I’m the first to confess that I’m a bit of a Bah-Humbug about Halloween. Even as a kid, I dreaded it: eating witches’ toes (Wotsits) or eyeballs (chocolate wrapped in foil), knocking on strangers’ front doors and asking for sweets, face paint and fancy dress… And oh my god, the smell of fake blood makes me feel like I might be sick.
And yet I feel like it’s better to join in for one night a year than sit in whilst everyone else is at a party, so I grab a bottle of wine, throw on something that passes for a costume, and defend myself against the ‘poor effort’ comments. I don’t even pretend to try; one year, I wore a t-shirt that said ‘AHH’ on it.
I know I’m in the minority, though. People seem to adore Halloween (god knows why). They spend weeks working out what they’re going to wear, which has gone beyond the traditional choices of witch/vampire/zombie. It’s now a competition of who can be the most topical and shocking – who can get the biggest reaction, whether that’s laughter or shock.
As a result, I’ve seen some pretty clever fancy dress on Twitter, from political satire about Brexit to puns, like wearing a huge Cornflakes box and carrying a fake knife (cereal killer). I will always appreciate a good pun.
The issue is the need to get a bigger and better reaction. To turn up in something worthy of Instagram. Fake fangs and witches hats just won’t do anymore. Shock-factor comes first.
Which means thoughts, sensitivity, and general social awareness come second. Every year, another outrageous costume appears on websites worldwide that is then removed. An apology is released and that’s that, all is well again for another 364 days. Here are my top three favourites for 2017:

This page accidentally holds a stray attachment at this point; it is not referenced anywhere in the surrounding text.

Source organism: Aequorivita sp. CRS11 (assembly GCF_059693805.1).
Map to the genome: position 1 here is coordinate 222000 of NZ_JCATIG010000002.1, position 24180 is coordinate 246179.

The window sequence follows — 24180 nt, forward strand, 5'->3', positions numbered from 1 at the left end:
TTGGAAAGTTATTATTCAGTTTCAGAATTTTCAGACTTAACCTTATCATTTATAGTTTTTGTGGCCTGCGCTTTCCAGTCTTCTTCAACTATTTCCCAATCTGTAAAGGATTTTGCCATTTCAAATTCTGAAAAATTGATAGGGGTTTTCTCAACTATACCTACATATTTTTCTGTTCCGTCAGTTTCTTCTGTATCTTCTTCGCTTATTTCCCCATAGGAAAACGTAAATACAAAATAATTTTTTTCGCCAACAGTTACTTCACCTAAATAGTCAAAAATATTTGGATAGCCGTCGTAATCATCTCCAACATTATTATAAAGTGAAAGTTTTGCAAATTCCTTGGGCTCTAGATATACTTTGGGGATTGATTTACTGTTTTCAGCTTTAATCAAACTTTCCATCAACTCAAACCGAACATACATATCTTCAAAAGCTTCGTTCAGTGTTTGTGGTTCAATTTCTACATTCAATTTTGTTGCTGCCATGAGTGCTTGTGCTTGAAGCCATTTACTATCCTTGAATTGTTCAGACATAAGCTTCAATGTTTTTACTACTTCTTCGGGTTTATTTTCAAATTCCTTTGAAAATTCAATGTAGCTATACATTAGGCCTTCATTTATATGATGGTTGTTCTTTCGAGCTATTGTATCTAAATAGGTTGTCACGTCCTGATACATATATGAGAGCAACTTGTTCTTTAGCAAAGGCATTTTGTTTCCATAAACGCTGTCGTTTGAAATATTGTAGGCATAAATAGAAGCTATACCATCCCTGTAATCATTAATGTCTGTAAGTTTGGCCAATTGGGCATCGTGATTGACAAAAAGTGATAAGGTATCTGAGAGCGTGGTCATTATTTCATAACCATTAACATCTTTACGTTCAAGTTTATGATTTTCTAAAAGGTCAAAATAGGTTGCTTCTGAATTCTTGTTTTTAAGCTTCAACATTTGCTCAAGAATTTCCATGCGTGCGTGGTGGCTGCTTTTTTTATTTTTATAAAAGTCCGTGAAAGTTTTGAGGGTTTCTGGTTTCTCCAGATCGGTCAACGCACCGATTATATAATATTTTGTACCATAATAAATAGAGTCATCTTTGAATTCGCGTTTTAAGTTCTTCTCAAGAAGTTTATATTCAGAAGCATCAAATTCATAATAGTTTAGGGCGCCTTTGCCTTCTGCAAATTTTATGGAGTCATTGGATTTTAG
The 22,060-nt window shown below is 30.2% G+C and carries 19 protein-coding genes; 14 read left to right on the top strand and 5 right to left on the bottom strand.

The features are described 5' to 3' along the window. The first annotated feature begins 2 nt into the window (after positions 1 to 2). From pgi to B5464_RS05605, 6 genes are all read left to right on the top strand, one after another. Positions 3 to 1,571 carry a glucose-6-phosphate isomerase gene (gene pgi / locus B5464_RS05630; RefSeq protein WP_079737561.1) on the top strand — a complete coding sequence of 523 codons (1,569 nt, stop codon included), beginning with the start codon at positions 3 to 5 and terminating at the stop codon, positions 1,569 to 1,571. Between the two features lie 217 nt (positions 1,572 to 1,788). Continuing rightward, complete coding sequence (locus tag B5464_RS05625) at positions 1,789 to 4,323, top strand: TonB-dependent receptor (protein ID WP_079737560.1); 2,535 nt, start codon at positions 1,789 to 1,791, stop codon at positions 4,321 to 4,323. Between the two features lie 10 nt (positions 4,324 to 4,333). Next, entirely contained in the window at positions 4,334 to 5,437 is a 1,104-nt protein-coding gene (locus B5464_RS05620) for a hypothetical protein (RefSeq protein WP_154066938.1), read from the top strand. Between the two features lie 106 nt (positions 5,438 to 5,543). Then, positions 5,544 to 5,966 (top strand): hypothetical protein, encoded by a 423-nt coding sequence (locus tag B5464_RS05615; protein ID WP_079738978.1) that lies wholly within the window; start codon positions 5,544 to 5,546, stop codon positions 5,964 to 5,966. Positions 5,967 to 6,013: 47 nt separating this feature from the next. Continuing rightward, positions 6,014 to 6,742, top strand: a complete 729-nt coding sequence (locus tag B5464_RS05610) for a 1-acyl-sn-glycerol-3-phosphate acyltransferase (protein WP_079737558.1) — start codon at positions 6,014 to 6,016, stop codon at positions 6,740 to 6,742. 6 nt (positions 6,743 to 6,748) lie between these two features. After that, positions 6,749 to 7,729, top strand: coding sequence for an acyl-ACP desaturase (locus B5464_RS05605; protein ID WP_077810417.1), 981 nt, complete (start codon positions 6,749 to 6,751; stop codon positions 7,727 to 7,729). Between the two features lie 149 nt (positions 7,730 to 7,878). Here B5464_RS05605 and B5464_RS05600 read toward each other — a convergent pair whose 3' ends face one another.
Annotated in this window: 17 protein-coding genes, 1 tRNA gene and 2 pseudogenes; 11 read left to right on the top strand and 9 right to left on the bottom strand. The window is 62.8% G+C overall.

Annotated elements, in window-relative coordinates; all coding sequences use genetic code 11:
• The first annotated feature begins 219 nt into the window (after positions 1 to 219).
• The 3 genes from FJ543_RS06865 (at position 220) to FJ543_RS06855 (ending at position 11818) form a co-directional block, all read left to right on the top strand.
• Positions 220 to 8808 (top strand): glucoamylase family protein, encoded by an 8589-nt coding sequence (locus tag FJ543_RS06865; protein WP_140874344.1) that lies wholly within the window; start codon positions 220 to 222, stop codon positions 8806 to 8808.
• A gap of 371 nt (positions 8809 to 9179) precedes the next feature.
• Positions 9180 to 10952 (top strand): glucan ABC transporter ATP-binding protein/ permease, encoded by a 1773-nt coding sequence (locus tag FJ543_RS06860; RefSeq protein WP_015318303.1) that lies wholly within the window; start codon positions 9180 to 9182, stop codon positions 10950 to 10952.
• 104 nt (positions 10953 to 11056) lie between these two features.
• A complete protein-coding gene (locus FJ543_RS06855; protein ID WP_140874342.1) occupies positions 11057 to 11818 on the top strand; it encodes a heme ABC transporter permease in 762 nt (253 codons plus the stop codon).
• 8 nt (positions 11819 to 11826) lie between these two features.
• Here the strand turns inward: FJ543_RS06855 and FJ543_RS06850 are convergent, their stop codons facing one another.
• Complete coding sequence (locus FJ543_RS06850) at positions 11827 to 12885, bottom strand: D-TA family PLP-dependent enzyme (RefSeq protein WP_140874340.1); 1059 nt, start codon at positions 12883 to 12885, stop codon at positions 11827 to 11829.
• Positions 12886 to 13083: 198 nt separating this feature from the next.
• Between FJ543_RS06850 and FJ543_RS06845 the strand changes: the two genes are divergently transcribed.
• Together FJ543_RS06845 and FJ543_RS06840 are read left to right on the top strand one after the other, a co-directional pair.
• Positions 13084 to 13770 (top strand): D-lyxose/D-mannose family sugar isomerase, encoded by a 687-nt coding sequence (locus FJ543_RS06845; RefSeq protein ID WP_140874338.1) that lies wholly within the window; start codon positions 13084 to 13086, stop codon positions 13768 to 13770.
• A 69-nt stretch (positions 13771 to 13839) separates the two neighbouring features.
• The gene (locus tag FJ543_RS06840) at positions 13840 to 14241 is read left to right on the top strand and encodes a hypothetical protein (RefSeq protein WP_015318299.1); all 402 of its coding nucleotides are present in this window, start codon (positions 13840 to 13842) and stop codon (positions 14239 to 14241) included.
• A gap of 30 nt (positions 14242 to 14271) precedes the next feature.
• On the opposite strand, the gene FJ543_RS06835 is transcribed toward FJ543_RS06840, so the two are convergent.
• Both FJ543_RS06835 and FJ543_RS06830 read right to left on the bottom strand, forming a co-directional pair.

Online retailer yandy.com are selling a costume of one of the characters from Stranger Things, Eleven.For those of you who don’t know, the character is 12/13 years old. I have a myriad of weird ‘sexy’ or ‘slutty’ costumes before: Sexy Snow White, Sexy Policewoman, Sexy Bumblebee. Some people have an issue with making costumes ‘sexy’ but my view is each to their own. The problem with this one though is why on earth would anyone want to dress up as a sexy child?
Oh look, an Anne Frank costume for children. Apparently, it is now appropriate to dress kids up as someone who was murdered by Nazis.
And there never seems to be a shortage of websites selling ‘psycho’ or ‘mental patient’ outfits. This year was no different.
You’d think after having to remove it and apologise every Halloween, companies would realise that no, it is not okay to stigmatise mental health and mock people with serious illnesses.
Let’s not forget the vast amount of racist, sexist and homophobic costumes that will inevitably go viral on social media on 1 November. Everything from cultural appropriation to straight-up blackface… my opinion obviously has less standing as it isn’t my culture that is being mocked. I recommend listening to those whose lives are being treated with such disdain.
Why do people insist on pushing the boundaries of offence? To shock? To get retweets? The fact that they are willing to go to such lengths and potentially hurt others for one night of the year? It’s baffling.
Give this article a read, it provides a fairly decent guide on how not to be a dickhead this October.
The bottom line is that if you have to ask ‘will someone find this offensive?’, then I think you already have your answer.